The reason we can't blame Brexit for this, however, is that these loans didn't go bad overnight. Unless Italy's banks were loaning an ungodly amount of money to investors so they could speculate in currency markets--which would be problematic in itself--then the Brexit vote cannot explain the looming failure of Italian banks. They were well on their way to failure before Brexit. But now, Brexit is being used as a convenient scapegoat for politicians and central bankers to push for emergency financial bailout measures that they've wanted to implement for some time. Brexit is not the cause, but the excuse. Additionally, Italy probably delayed announcing this proposal till after the vote to avoid giving a last-minute reminder to the British of the various financial calamities that awaited them in the EU if they decided to stay.
Whatever explains the timing, however, the problems with Italy's banks are as real as ever. And the proposed bailout is unlikely to provide even a short-run fix because direct bailouts of banking institutions like the sort being proposed are forbidden by EU rules. In the long run, this is actually a good thing--bailouts provide a bandage fix that effectively reward irresponsible behavior. But politics, in Italy and elsewhere, does not concern itself with the long-run. Thus, Italy could be the next flash point in the EU. And in that strange world, the ones in desperate need are actually the ones holding all the cards. As Zero Hedge points out, the Italians effectively have the ability to give the EU an ultimatum: either permit and/or fund the bank bailout, or face another exit referendum after the Italian economy descends further into chaos. After Brexit, it seems unlikely the EU would be willing to take another chance.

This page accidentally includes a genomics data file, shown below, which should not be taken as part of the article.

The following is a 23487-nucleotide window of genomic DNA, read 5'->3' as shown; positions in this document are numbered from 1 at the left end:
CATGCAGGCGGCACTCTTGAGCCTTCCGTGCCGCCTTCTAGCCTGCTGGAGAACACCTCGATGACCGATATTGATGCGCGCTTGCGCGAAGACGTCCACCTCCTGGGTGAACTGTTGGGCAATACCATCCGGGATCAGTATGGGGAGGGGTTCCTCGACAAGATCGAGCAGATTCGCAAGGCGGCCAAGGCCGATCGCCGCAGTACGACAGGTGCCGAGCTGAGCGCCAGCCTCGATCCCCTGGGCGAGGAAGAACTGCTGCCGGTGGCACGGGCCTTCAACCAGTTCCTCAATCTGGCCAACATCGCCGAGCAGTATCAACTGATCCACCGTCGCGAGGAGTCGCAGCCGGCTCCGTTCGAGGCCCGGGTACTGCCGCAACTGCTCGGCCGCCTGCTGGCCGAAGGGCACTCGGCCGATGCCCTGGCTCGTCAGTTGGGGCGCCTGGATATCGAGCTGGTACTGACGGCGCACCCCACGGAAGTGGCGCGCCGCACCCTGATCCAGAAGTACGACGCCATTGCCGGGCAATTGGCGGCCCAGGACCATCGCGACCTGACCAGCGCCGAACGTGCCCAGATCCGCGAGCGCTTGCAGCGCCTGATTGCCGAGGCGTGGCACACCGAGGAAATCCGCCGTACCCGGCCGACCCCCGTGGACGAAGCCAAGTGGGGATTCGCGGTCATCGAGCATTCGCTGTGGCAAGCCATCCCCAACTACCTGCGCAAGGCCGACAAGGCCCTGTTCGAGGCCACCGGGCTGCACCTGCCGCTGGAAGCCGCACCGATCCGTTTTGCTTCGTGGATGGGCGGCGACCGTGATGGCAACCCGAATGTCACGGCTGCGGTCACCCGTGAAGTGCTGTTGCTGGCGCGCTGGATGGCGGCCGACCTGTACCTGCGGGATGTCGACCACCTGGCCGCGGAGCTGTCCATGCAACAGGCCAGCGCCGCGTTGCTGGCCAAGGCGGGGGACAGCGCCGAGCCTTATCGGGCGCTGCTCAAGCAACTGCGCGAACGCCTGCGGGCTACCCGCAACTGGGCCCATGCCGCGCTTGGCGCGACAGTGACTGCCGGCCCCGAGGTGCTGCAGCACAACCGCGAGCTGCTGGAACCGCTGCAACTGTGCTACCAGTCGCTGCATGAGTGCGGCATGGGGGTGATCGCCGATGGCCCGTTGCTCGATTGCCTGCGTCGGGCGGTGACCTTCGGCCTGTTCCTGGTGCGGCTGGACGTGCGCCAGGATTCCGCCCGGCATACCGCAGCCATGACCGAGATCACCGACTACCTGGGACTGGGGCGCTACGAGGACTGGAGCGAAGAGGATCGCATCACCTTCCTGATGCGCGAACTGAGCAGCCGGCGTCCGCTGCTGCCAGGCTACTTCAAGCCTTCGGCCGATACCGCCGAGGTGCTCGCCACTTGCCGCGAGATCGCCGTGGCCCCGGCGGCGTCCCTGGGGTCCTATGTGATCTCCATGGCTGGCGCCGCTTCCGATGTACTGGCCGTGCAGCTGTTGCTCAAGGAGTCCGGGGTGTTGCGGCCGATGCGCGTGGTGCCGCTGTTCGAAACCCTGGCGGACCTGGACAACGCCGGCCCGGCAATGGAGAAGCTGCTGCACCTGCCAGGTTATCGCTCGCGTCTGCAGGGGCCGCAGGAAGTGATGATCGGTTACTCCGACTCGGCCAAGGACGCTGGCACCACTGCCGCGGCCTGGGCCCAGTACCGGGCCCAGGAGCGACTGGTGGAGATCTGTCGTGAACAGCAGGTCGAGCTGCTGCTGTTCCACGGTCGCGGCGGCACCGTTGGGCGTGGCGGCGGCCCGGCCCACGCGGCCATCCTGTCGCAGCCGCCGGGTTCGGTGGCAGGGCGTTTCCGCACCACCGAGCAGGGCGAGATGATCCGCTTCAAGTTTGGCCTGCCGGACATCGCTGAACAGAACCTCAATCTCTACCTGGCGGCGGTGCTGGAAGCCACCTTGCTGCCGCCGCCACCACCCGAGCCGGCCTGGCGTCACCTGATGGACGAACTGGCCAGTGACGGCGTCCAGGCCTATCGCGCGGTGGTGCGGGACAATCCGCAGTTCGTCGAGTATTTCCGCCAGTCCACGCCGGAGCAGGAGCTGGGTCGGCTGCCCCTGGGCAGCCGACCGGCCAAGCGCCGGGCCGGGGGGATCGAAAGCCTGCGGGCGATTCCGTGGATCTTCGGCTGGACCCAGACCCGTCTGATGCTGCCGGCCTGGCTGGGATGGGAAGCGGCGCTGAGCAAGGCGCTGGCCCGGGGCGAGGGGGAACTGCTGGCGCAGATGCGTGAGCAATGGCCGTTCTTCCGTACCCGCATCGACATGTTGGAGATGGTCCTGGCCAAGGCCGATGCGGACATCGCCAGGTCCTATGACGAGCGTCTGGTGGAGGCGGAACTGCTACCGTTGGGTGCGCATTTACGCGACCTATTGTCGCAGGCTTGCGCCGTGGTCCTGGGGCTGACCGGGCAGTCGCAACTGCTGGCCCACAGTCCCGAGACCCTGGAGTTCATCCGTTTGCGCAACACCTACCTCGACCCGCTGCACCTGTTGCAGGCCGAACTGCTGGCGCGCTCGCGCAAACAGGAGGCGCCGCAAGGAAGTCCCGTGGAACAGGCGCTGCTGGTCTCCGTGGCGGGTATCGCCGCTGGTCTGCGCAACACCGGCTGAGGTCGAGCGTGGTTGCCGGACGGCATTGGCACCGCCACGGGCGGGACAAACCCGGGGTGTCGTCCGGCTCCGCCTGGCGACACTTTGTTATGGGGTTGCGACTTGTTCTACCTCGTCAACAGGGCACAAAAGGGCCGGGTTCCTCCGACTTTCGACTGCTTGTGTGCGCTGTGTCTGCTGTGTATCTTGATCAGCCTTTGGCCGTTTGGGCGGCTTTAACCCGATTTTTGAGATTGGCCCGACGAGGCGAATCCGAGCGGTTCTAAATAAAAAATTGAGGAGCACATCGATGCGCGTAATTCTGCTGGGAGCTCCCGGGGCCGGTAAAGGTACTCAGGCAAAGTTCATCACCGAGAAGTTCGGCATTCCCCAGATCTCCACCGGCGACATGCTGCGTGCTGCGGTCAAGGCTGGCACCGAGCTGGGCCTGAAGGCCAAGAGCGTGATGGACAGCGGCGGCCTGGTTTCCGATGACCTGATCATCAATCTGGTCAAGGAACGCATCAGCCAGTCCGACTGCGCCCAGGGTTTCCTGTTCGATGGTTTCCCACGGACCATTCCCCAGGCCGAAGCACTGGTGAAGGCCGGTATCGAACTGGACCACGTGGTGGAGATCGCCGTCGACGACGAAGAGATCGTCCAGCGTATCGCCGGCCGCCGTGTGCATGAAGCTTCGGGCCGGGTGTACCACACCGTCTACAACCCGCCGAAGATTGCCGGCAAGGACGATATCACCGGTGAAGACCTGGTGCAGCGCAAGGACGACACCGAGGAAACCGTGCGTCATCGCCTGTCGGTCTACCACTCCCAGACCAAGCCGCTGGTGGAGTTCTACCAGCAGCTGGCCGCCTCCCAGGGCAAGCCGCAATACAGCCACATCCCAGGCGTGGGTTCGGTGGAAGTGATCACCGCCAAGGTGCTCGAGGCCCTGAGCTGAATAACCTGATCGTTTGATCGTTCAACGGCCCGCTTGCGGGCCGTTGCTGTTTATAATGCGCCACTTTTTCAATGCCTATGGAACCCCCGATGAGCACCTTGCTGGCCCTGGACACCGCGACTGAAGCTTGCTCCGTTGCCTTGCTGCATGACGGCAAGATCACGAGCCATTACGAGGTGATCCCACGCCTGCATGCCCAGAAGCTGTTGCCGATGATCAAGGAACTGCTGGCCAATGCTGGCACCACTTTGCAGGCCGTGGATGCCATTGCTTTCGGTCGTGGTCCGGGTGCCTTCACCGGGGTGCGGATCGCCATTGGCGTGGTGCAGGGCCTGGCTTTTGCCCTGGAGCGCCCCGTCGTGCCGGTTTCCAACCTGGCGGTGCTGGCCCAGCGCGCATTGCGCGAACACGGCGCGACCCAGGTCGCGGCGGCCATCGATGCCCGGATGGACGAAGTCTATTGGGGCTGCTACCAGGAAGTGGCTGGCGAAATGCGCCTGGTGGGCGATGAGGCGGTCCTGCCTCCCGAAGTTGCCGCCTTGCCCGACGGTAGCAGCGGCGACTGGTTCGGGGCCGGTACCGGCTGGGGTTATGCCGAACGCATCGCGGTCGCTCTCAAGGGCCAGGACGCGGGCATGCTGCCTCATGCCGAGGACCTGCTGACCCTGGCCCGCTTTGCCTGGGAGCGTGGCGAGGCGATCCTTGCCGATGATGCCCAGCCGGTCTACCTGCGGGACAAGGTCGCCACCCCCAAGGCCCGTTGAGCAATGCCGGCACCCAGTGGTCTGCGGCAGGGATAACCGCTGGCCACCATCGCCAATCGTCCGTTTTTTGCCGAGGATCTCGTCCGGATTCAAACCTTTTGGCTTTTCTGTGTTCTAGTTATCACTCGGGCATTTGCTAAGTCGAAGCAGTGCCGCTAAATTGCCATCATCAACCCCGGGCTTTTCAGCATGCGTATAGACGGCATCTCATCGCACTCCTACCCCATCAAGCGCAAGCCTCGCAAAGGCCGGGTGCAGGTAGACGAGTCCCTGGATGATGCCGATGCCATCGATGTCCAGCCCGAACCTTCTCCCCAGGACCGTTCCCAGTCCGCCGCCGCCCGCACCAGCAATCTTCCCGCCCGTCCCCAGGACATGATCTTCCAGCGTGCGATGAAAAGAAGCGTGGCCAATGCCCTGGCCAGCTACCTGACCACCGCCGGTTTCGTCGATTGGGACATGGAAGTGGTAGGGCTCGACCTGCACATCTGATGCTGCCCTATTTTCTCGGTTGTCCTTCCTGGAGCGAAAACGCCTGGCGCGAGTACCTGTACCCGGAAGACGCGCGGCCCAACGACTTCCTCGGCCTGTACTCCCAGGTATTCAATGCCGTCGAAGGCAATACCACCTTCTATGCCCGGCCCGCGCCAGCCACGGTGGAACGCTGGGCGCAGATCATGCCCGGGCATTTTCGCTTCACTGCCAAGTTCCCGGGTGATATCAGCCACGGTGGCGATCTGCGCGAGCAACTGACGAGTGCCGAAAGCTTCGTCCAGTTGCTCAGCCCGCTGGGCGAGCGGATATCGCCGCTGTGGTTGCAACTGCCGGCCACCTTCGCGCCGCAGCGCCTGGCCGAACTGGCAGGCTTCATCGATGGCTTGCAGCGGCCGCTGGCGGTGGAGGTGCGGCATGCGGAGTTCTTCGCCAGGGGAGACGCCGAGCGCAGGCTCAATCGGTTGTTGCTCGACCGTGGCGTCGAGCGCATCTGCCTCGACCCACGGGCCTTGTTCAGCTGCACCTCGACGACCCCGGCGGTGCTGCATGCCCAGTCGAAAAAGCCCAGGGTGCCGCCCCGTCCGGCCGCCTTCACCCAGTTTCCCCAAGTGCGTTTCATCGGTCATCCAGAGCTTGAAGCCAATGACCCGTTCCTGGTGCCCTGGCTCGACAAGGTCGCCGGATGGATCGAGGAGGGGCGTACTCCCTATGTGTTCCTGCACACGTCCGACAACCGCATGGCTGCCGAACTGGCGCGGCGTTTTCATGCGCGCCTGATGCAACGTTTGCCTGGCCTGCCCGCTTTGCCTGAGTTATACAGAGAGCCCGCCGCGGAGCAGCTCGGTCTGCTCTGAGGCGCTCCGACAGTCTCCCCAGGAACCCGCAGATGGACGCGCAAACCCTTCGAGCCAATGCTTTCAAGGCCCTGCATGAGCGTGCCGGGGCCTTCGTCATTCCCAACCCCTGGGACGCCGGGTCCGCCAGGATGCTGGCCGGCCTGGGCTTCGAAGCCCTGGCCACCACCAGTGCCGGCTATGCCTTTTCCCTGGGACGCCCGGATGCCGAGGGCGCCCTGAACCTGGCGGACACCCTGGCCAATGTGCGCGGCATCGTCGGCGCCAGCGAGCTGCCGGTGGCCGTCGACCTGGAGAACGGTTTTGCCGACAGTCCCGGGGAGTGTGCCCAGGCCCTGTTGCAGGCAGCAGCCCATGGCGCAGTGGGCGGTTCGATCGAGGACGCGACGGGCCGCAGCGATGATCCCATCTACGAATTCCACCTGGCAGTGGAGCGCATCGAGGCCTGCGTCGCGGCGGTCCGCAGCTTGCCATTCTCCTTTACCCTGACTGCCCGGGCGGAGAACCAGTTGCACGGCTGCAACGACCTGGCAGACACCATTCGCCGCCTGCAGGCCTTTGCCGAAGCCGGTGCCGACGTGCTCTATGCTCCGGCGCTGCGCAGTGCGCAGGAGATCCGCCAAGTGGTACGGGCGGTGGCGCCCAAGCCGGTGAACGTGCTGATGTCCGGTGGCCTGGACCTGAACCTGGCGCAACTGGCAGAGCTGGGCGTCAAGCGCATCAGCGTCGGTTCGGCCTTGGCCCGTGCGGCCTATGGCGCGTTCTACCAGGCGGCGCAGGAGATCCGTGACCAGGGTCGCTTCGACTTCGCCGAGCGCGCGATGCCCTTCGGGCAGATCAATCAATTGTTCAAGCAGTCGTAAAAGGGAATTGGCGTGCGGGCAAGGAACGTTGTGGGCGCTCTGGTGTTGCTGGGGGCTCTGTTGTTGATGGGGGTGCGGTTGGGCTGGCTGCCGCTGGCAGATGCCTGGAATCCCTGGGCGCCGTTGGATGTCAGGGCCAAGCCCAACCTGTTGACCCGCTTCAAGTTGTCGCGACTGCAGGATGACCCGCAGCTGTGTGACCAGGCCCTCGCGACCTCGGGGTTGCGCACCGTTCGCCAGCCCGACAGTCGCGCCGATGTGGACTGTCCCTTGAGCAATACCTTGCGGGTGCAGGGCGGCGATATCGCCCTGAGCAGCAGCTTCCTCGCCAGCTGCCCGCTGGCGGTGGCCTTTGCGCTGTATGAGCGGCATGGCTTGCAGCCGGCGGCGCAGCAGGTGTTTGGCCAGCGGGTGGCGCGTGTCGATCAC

Expect the situation in Italy to be a harbinger of things to come, as unblemished optimism from officials and the mainstream media gives way to catastrophic warnings about the situation the Brexit has put us in. But Brexit did not cause the problems we face; rather, it is the excuse that officials are using to finally acknowledge the deep and substantial problems that have existed for some time.
In a US context, this almost certainly means that any possibility of an interest rate hike by the Federal Reserve is all but off the table, with Brexit offering the perfect out. The real question is when the Fed will shift from the narrative of a strong economic recovery to one of urgent damage control. If Brexit wasn't enough, perhaps the likely $2B default in Puerto Rico this week will do the trick?
*You almost certainly don't care about this, but technically, this is the non-performing assets to total assets ratio at Umpqua. Because the numerators includes things besides loans, it is likely to be a slightly higher than the non-performing loan to total assets (balance sheet) figure presented by The Telegraph for Italian banks. As a practical matter, what this means is that if we were to make a true apples to apples comparison, the Italian banks would look even worse. Also, it goes without saying that all views expressed here are strictly my own and in no way a reflection of the opinions or outlook of any decision-makers at Umpqua Bank.